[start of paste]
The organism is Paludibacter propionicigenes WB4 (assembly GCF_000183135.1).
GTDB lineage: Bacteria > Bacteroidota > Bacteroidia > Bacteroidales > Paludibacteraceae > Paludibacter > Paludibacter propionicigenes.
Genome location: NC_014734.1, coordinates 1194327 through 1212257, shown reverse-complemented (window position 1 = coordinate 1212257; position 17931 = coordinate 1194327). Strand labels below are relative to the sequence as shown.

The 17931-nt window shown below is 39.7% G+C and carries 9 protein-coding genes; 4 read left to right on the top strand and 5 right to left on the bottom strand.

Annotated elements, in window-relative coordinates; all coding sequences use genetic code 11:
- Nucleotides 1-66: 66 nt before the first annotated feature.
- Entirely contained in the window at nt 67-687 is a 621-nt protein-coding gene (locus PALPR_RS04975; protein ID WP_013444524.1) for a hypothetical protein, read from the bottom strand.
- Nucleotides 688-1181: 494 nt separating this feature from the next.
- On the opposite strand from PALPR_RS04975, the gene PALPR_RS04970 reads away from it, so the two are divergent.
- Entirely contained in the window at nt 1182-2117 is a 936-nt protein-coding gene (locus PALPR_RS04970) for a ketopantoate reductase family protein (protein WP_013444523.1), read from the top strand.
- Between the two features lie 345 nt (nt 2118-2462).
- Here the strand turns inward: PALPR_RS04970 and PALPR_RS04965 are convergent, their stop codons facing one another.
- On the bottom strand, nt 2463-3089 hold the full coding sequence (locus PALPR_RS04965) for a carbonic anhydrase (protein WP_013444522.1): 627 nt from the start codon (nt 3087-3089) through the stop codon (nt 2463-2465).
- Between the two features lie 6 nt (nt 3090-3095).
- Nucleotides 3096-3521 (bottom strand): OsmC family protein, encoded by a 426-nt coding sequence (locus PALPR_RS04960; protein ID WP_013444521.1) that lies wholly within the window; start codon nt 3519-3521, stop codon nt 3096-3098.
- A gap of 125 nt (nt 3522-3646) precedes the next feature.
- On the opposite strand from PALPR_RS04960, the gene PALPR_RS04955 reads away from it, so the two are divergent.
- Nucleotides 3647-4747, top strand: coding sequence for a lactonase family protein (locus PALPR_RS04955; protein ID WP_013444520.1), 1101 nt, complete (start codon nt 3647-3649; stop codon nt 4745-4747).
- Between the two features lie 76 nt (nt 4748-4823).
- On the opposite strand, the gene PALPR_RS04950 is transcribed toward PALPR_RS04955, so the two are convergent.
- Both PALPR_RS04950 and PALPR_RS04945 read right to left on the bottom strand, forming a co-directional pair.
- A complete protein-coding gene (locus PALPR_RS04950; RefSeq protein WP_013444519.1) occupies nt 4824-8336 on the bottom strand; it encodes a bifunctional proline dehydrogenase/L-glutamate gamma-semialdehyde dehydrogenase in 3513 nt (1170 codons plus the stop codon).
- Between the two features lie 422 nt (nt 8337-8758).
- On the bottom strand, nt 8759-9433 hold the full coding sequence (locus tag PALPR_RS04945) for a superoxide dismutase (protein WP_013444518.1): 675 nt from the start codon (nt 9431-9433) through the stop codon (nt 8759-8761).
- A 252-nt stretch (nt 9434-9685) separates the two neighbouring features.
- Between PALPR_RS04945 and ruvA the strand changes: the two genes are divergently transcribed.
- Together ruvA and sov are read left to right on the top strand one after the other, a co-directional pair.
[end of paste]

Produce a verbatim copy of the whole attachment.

The organism is Paludibacter propionicigenes WB4 (assembly GCF_000183135.1).
GTDB lineage: Bacteria > Bacteroidota > Bacteroidia > Bacteroidales > Paludibacteraceae > Paludibacter > Paludibacter propionicigenes.
Genome location: NC_014734.1, coordinates 1194327 through 1212257, shown reverse-complemented (window position 1 = coordinate 1212257; position 17931 = coordinate 1194327). Strand labels below are relative to the sequence as shown.

The 17931-nt window shown below is 39.7% G+C and carries 9 protein-coding genes; 4 read left to right on the top strand and 5 right to left on the bottom strand.

Annotated elements, in window-relative coordinates; all coding sequences use genetic code 11:
- Nucleotides 1-66: 66 nt before the first annotated feature.
- Entirely contained in the window at nt 67-687 is a 621-nt protein-coding gene (locus PALPR_RS04975; protein ID WP_013444524.1) for a hypothetical protein, read from the bottom strand.
- Nucleotides 688-1181: 494 nt separating this feature from the next.
- On the opposite strand from PALPR_RS04975, the gene PALPR_RS04970 reads away from it, so the two are divergent.
- Entirely contained in the window at nt 1182-2117 is a 936-nt protein-coding gene (locus PALPR_RS04970) for a ketopantoate reductase family protein (protein WP_013444523.1), read from the top strand.
- Between the two features lie 345 nt (nt 2118-2462).
- Here the strand turns inward: PALPR_RS04970 and PALPR_RS04965 are convergent, their stop codons facing one another.
- On the bottom strand, nt 2463-3089 hold the full coding sequence (locus PALPR_RS04965) for a carbonic anhydrase (protein WP_013444522.1): 627 nt from the start codon (nt 3087-3089) through the stop codon (nt 2463-2465).
- Between the two features lie 6 nt (nt 3090-3095).
- Nucleotides 3096-3521 (bottom strand): OsmC family protein, encoded by a 426-nt coding sequence (locus PALPR_RS04960; protein ID WP_013444521.1) that lies wholly within the window; start codon nt 3519-3521, stop codon nt 3096-3098.
- A gap of 125 nt (nt 3522-3646) precedes the next feature.
- On the opposite strand from PALPR_RS04960, the gene PALPR_RS04955 reads away from it, so the two are divergent.
- Nucleotides 3647-4747, top strand: coding sequence for a lactonase family protein (locus PALPR_RS04955; protein ID WP_013444520.1), 1101 nt, complete (start codon nt 3647-3649; stop codon nt 4745-4747).
- Between the two features lie 76 nt (nt 4748-4823).
- On the opposite strand, the gene PALPR_RS04950 is transcribed toward PALPR_RS04955, so the two are convergent.
- Both PALPR_RS04950 and PALPR_RS04945 read right to left on the bottom strand, forming a co-directional pair.
- A complete protein-coding gene (locus PALPR_RS04950; RefSeq protein WP_013444519.1) occupies nt 4824-8336 on the bottom strand; it encodes a bifunctional proline dehydrogenase/L-glutamate gamma-semialdehyde dehydrogenase in 3513 nt (1170 codons plus the stop codon).
- Between the two features lie 422 nt (nt 8337-8758).
- On the bottom strand, nt 8759-9433 hold the full coding sequence (locus tag PALPR_RS04945) for a superoxide dismutase (protein WP_013444518.1): 675 nt from the start codon (nt 9431-9433) through the stop codon (nt 8759-8761).
- A 252-nt stretch (nt 9434-9685) separates the two neighbouring features.
- Between PALPR_RS04945 and ruvA the strand changes: the two genes are divergently transcribed.
- Together ruvA and sov are read left to right on the top strand one after the other, a co-directional pair.